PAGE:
Noodles in Gong Guan With Godfather

for POD


It is time for another bowl, my stomach says,

and my eyes agree in low baritone, whispering

to Godfather, who says we must wait patiently.


She sits at the counter, the cook, the mother,

the owner of things, to see if our bowls are empty,

and they are, empty and wiped clean with air


sifting around our obedience, and she comes

over with more to eat.  This is my favorite place,

Godfather says, the man who gave me my name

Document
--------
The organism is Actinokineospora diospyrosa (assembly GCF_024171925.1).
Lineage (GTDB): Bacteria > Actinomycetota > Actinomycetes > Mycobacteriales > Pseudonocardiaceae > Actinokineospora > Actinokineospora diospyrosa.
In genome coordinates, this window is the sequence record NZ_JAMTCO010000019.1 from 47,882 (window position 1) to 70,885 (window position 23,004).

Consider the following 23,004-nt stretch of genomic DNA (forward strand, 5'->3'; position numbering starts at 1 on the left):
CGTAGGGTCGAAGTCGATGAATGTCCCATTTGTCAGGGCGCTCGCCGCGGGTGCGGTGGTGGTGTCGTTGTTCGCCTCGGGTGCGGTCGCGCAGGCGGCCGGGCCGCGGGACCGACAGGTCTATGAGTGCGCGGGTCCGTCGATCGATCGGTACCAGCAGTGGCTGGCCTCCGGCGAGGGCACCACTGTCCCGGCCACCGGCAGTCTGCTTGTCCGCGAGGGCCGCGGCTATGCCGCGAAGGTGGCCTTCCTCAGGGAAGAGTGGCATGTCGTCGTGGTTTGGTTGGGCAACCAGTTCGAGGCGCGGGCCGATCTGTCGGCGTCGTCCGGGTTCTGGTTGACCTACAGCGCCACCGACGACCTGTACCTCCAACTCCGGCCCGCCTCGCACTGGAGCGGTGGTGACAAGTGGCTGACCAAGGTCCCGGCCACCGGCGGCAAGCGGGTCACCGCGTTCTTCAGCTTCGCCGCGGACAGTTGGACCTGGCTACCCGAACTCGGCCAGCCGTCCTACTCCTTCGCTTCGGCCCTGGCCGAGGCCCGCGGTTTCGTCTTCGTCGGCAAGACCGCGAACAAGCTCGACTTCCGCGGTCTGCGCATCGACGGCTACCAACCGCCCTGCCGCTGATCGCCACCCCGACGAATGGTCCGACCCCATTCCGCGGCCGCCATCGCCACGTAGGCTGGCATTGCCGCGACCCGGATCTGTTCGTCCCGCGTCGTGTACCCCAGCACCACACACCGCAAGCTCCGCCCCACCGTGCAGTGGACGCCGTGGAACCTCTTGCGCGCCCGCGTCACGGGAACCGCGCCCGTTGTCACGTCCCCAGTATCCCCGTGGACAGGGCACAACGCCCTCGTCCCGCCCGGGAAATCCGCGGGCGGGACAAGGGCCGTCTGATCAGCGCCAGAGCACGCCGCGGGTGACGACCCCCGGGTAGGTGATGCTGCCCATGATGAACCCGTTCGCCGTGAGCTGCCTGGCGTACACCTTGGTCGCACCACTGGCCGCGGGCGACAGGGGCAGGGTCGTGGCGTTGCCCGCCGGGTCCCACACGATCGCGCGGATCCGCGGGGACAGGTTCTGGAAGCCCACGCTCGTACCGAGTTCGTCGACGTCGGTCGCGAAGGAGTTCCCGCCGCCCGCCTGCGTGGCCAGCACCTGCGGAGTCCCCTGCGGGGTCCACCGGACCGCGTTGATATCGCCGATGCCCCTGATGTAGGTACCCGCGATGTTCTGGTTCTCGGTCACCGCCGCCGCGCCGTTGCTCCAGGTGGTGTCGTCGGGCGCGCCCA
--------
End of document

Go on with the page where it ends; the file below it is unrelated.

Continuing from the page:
like wind or air, kind and deep face of a man

who rides his bike through the campus, gliding

under palm trees to beat the way summer claims


your skin here this close to the equator,

or to where things are equal.  Here my mother

has come to be Chinese with me, still brown


the way she brought me to life, all thick

with the juice of living inside her without air.

It is real or zhen de 真的 the true, genuine


way my family assembles in a place foreign

but familiar, my chopsticks working my fingers

so quickly people ask where I learned to eat.


I learned in a city of pain, the bricks baked

red and hard in some secret place in heaven.


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